“I knew he was a good horseman,” explains Keogh. “You can tell talent a lot of the time, by how people’s horses looked and his horses always looked fantastic.”
Keogh eventually took on a role as the ‘shipping assistant’ in the bustling Attfield barn, when Bell was the ‘stay-at-home assistant’.
“I was on the horse van all the time shipping out to stakes, we had that many good horses,” laughs Keogh. “I travelled with all of them; With Approval, Izvestia, Play the King, Playlist, Triple Wow.”
For Keogh, one horse in particular stands out above the many who flourished under Attfield.
“Play the King,” he says. “He just had so much heart. He wasn’t bred through the eyeballs like a lot of them. He was very special horse, very special. He won the Nearctic carrying 132 pounds and (jockey) Donnie Seymour never even cocked his stick.”
Play the King, named Canada’s Horse of the Year in 1988 – the same year he finished second to Gulch in the Breeders’ Cup Sprint, was an especially intelligent animal.
“He suffered from very sore shins for the longest time,” recalls Keogh. “He was that smart. You’d fill the tub up for him, take him off the wall and he’d come over and jump in on his own. You didn’t have to put him in. Then he’d jump out, take a pee when he had to, and get back in again.”
Keogh, who became Attfield’s assistant in 1986 and then stepped out on his own in 1993, has enjoyed great success following his time with the Hall of Fame conditioner. Most notably with Canadian Triple Crown winner Wando, who swept the Queen’s Plate, Prince of Wales and Breeders’ Stakes in 2003.
“I paid attention to everything Roger did,” admits Keogh. “He never trained one horse the same. They’re all individuals and that’s very important as far as I’m concerned. If you trained everything in the barn the same way, you wouldn’t come up with good results.”
Although the Kinghaven horses were well bred, any athlete struggles with issues, just like Play the King, and Attfield had his own unique way of keeping the staff in check.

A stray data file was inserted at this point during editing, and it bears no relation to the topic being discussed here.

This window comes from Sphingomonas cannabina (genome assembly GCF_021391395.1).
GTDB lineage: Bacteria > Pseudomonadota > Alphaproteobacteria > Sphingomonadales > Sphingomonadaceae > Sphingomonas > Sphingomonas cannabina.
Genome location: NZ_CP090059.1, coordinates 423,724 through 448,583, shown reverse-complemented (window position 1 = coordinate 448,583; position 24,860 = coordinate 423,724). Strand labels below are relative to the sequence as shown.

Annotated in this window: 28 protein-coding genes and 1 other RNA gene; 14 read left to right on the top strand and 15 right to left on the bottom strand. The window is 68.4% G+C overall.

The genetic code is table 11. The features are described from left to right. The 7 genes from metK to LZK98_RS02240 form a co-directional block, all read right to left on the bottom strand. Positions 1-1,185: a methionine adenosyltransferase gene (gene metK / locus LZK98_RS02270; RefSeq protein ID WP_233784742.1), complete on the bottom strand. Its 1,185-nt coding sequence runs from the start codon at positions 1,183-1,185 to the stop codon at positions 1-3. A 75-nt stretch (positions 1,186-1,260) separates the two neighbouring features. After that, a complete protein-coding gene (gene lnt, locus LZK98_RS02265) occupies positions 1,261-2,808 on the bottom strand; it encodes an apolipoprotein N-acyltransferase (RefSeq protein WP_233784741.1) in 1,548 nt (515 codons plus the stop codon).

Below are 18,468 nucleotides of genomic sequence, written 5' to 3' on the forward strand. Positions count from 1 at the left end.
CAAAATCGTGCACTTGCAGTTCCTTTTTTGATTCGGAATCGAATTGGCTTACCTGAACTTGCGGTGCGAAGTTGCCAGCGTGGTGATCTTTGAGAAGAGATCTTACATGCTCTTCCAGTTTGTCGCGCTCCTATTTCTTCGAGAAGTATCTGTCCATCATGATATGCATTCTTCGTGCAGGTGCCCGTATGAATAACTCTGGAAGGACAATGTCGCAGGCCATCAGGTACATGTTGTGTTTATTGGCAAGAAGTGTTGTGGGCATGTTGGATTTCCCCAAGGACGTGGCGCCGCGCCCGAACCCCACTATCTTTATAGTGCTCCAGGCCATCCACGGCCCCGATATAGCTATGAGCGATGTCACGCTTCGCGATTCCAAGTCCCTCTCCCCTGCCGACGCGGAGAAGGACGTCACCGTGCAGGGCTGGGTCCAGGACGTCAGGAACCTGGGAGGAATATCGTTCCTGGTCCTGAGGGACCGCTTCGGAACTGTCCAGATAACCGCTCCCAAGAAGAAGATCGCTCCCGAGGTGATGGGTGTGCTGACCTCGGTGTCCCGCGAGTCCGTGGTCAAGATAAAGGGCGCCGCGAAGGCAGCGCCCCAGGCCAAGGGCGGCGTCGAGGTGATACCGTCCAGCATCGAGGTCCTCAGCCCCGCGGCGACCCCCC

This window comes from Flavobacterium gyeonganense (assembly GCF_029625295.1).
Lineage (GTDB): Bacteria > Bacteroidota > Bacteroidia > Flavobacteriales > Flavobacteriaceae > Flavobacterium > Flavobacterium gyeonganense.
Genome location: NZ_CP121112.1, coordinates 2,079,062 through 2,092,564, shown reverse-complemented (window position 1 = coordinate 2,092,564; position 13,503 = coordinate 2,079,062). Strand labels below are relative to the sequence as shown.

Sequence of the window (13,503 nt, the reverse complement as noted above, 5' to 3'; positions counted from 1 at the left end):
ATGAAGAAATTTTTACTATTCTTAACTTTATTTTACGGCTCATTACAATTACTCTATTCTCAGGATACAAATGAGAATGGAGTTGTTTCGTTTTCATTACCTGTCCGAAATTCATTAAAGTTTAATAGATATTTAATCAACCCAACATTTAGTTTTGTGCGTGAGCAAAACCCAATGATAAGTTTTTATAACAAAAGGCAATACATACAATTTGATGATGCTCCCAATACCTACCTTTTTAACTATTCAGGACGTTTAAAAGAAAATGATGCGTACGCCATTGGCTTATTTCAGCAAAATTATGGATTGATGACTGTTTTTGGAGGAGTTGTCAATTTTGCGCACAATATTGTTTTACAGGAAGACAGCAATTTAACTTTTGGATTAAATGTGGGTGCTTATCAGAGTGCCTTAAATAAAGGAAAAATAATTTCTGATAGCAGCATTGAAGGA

“He had a saying that came from another English trainer (Ronnie Broadhurst),” recalls Keogh.
And then affecting a deep northern accent, Keogh booms the memorable advice, “If you thought it was going to be easy, you shouldn’t have got off the bloody boat.”
In recent years, Attfield has continued his tradition of winning North America’s top races with another famed Canadian owner, Charles E. Fipke.
In 2011 at Churchill Downs, Fipke’s Perfect Shirl notched a victory that until that day had eluded Attfield – a win in the Breeders’ Cup.
With fellow inductee Velazquez in the irons, Perfect Shirl was dismissed by the betting public at odds of 27-1 in the $2-million Breeders’ Cup Filly & Mare Turf.
Even Attfield wasn’t sure the odds were in his favour on a grey day at the Louisville track.
“He told me the grass was going to be soft and she might not like it very much so try to save her the best I could and finish strong,” recalls Velazquez.
Velazquez followed Attfield’s instructions to the letter, sitting in sixth position of 11 horses at the half and then launched an unwavering run to score a three-quarter length victory over Nahrain and jockey Lanfranco Dettori.
“She was going so well the whole way around, she gave me so much confidence,” says Velazquez. “I thought, ‘I’m just going to wait until the stretch to pull it out’ and she was unbelievable. I was so happy with the way she finished.”
An emotional Fipke kissed his winning horse on the nose in a jubilant winner’s circle.
“There were no words, just hugs,” recalls Velazquez. “Even the owner was surprised, because they thought the soft ground wouldn’t be good for us, but it was a great thrill and a big surprise for all of us.”
Velazquez, who captured the Waya Stakes at Saratoga with Attfield’s Kissable earlier this week, is happy to be inducted alongside a conditioner with whom he has partnered to win 13 races in 65 starts, including a memorable score with Miss Keller in the 2011 Grade 1 E.P Taylor Stakes at Woodbine, and more than $2.8-million in purse earnings.
“It’s a great honour to be recognized for the work you’ve done, and it’s the highest honour that horse racing can give you,” he says. “To be inducted at the same time with Roger, who is an amazing trainer, an amazing person to be around…I’m very thankful we get to be inducted at the same time. It’s a great thrill to have him there with me.”
Attfield, a living legend, just keeps on ticking. His friendships with Bell, Black and Keogh, and the horses they cared for together, have provided a lasting legacy to the Canadian horse racing industry.
It’s easy to echo the final thoughts of Velazquez on the subject of what might come next.
“We will hopefully continue this success together for many years to come.”
With one of the most accomplished and respected horsemen in the business still in top form, it’s a good bet that it will.